Tata Steel plant in Scunthorpe
Tata Steel says the latest job loss reports are based on 'rumour and speculation'

Tata Steel is reportedly set to scrap 1,200 jobs in Scunthorpe and across two sites (Dalzell and Clydebridge) in Scotland, according to the Community Union. The group has called for talks with the employer to "understand the full detail" of the alleged job losses.

Roy Rickhuss, the general secretary of Community, said: "Clearly this is extremely worrying news for all those who may be affected. We'll be seeking further discussions with Tata Steel to understand the full detail, examine alternatives that may safeguard jobs and uphold our principle of opposing compulsory redundancies.

"This is yet another blow to our steel communities and demonstrates the precarious state of the UK steel industry and emphasises the need for government action which Community and the employers have been calling for at the summit today [16 October].

"We will also be seeking a meeting with the Scottish government as a matter of urgency to discuss what support they can offer to Tata Steel's Scottish steel mills at Dalzell and Clydebridge."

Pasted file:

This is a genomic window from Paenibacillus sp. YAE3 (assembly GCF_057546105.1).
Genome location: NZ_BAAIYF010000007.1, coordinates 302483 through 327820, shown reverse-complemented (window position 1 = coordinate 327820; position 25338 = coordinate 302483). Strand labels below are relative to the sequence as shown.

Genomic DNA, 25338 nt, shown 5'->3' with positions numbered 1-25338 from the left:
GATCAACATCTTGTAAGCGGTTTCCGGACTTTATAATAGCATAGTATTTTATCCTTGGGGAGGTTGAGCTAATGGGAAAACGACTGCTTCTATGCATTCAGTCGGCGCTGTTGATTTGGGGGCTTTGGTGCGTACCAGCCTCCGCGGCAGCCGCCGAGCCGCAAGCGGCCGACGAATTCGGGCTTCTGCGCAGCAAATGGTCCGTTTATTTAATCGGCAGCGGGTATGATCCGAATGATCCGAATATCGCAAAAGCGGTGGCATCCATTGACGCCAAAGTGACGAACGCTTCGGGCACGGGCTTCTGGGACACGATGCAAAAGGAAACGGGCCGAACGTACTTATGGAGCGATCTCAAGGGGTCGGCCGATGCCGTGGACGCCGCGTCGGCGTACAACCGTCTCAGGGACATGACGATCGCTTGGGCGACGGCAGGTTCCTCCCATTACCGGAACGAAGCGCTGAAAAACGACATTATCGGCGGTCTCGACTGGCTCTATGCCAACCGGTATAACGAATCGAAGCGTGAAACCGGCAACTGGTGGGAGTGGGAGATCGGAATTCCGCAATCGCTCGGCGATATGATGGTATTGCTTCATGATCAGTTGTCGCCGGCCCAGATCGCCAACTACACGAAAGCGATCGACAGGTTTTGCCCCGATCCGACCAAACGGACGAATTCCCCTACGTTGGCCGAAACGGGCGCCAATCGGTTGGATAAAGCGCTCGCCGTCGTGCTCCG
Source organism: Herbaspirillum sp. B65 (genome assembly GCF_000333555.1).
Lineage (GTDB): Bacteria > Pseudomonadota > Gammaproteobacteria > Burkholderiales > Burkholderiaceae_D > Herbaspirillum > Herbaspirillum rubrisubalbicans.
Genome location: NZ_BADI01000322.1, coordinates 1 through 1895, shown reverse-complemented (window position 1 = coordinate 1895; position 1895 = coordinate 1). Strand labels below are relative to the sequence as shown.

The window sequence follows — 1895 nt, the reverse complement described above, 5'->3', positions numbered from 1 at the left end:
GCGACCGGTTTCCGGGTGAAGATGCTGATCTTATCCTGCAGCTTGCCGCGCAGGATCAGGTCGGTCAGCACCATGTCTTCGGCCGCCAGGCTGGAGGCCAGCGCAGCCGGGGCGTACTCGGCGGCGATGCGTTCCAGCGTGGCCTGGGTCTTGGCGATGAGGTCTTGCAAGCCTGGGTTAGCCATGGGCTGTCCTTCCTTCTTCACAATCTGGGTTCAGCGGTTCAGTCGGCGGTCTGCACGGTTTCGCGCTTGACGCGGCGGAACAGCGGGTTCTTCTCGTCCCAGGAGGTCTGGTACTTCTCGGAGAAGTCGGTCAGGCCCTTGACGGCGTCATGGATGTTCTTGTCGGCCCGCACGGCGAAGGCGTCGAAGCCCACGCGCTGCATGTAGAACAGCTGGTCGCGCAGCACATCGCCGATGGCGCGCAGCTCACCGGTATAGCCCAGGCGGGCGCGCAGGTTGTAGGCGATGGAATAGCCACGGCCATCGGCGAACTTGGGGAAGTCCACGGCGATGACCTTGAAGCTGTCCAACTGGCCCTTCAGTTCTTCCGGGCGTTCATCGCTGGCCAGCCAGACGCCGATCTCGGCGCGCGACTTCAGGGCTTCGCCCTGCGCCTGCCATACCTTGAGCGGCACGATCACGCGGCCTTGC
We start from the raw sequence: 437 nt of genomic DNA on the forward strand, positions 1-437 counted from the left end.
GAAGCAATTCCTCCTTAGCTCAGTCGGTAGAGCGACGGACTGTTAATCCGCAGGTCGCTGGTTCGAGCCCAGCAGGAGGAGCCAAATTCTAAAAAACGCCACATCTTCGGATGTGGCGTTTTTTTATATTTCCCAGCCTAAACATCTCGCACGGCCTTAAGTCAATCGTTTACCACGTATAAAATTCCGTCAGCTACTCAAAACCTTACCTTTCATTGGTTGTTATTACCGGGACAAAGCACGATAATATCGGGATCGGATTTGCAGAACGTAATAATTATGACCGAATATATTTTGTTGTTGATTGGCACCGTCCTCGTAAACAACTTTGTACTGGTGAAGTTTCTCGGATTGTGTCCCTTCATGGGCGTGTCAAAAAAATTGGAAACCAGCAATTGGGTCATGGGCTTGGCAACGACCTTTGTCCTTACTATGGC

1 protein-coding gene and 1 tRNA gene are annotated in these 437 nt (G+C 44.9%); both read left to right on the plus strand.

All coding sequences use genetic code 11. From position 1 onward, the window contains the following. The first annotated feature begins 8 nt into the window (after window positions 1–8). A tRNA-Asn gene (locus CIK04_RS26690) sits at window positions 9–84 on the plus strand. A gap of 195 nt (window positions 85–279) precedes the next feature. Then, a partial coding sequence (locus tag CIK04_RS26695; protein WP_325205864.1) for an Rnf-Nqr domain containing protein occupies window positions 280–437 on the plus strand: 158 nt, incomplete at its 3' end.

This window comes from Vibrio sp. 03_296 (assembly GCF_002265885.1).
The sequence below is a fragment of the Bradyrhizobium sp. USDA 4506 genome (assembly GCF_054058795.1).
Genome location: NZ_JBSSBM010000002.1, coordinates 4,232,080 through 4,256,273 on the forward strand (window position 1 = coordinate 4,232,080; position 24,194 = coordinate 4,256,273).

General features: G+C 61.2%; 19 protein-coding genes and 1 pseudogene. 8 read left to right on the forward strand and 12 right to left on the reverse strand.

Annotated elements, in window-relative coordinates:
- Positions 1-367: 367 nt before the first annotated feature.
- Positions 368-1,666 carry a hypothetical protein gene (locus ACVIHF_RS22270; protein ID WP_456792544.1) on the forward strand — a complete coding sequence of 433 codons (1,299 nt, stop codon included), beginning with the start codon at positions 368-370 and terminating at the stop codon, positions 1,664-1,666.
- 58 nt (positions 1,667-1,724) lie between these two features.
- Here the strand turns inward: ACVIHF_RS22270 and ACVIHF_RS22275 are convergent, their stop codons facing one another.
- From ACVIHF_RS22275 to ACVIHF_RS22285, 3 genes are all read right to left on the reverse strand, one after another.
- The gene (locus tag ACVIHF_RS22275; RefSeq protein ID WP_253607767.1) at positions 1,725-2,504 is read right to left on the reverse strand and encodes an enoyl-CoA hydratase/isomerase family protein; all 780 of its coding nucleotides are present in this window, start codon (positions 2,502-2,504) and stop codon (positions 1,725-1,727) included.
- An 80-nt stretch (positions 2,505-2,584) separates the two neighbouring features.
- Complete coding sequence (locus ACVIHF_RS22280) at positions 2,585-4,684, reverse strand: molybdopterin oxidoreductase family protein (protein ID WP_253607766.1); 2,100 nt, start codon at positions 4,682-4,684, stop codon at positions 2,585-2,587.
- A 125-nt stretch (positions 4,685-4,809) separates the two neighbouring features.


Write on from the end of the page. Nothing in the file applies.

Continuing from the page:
But the Indian-owned company told the Press Association that the job loss reports were based on "rumour and speculation" and a spokesman told IBTimes UK: "We've been talking about the challenges we're facing in the UK for many months – surging imports, compounded by the strong pound and uncompetitive policy costs.

"We've made a number of structural changes to our UK business over the past months and years to make us more competitive. Like all companies we continue to review the performance of our business."

'No magic bullet'

The comments come after the business secretary Sajid Javid claimed that there was no "magic bullet" when it came to solving the problems of the British steel industry after 1,700 jobs were lost when SSI announced its Redcar Steelplant would close.

"This is a hugely difficult time for the steel industry across the world – one of the toughest times ever," the top Tory said. "It is a worldwide problem, and while it will not be solved overnight, we will work closely in partnership with the industry to help find some answers."

"There is no magic bullet and we can't change the price of steel, but we can forensically work through all of the challenges we know the industry is facing to see what solutions there might be.

"We will also continue to do everything we can to support workers and to continue building a strong economy across the country."